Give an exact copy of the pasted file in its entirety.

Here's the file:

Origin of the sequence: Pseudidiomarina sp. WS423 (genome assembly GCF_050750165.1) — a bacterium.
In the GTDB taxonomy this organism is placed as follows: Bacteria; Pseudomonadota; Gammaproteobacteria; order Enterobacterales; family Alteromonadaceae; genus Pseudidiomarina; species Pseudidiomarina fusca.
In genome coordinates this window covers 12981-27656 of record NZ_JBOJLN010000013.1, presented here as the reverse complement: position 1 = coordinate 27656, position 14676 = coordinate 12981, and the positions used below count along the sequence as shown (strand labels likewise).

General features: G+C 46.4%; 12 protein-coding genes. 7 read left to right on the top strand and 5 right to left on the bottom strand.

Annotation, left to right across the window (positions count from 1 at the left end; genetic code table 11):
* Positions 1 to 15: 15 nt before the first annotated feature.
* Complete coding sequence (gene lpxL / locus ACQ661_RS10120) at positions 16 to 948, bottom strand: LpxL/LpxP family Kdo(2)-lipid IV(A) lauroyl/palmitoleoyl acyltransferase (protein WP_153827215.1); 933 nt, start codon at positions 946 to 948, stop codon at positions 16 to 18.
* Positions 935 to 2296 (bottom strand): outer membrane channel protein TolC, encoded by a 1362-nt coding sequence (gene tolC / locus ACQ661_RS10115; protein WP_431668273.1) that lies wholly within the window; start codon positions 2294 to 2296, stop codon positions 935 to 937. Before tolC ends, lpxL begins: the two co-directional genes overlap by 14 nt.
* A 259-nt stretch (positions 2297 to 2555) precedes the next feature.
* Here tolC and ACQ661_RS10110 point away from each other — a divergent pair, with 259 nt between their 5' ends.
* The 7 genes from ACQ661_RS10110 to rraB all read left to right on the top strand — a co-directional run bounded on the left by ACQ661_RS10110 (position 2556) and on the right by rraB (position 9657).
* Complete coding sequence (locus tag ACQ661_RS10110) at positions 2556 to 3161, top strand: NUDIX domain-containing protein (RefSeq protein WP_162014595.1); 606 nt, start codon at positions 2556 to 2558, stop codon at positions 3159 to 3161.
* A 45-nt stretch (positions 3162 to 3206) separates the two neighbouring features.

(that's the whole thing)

Origin of the sequence: Pseudidiomarina sp. WS423 (genome assembly GCF_050750165.1) — a bacterium.
In the GTDB taxonomy this organism is placed as follows: Bacteria; Pseudomonadota; Gammaproteobacteria; order Enterobacterales; family Alteromonadaceae; genus Pseudidiomarina; species Pseudidiomarina fusca.
In genome coordinates this window covers 12981-27656 of record NZ_JBOJLN010000013.1, presented here as the reverse complement: position 1 = coordinate 27656, position 14676 = coordinate 12981, and the positions used below count along the sequence as shown (strand labels likewise).

General features: G+C 46.4%; 12 protein-coding genes. 7 read left to right on the top strand and 5 right to left on the bottom strand.

Annotation, left to right across the window (positions count from 1 at the left end; genetic code table 11):
* Positions 1 to 15: 15 nt before the first annotated feature.
* Complete coding sequence (gene lpxL / locus ACQ661_RS10120) at positions 16 to 948, bottom strand: LpxL/LpxP family Kdo(2)-lipid IV(A) lauroyl/palmitoleoyl acyltransferase (protein WP_153827215.1); 933 nt, start codon at positions 946 to 948, stop codon at positions 16 to 18.
* Positions 935 to 2296 (bottom strand): outer membrane channel protein TolC, encoded by a 1362-nt coding sequence (gene tolC / locus ACQ661_RS10115; protein WP_431668273.1) that lies wholly within the window; start codon positions 2294 to 2296, stop codon positions 935 to 937. Before tolC ends, lpxL begins: the two co-directional genes overlap by 14 nt.
* A 259-nt stretch (positions 2297 to 2555) precedes the next feature.
* Here tolC and ACQ661_RS10110 point away from each other — a divergent pair, with 259 nt between their 5' ends.
* The 7 genes from ACQ661_RS10110 to rraB all read left to right on the top strand — a co-directional run bounded on the left by ACQ661_RS10110 (position 2556) and on the right by rraB (position 9657).
* Complete coding sequence (locus tag ACQ661_RS10110) at positions 2556 to 3161, top strand: NUDIX domain-containing protein (RefSeq protein WP_162014595.1); 606 nt, start codon at positions 2556 to 2558, stop codon at positions 3159 to 3161.
* A 45-nt stretch (positions 3162 to 3206) separates the two neighbouring features.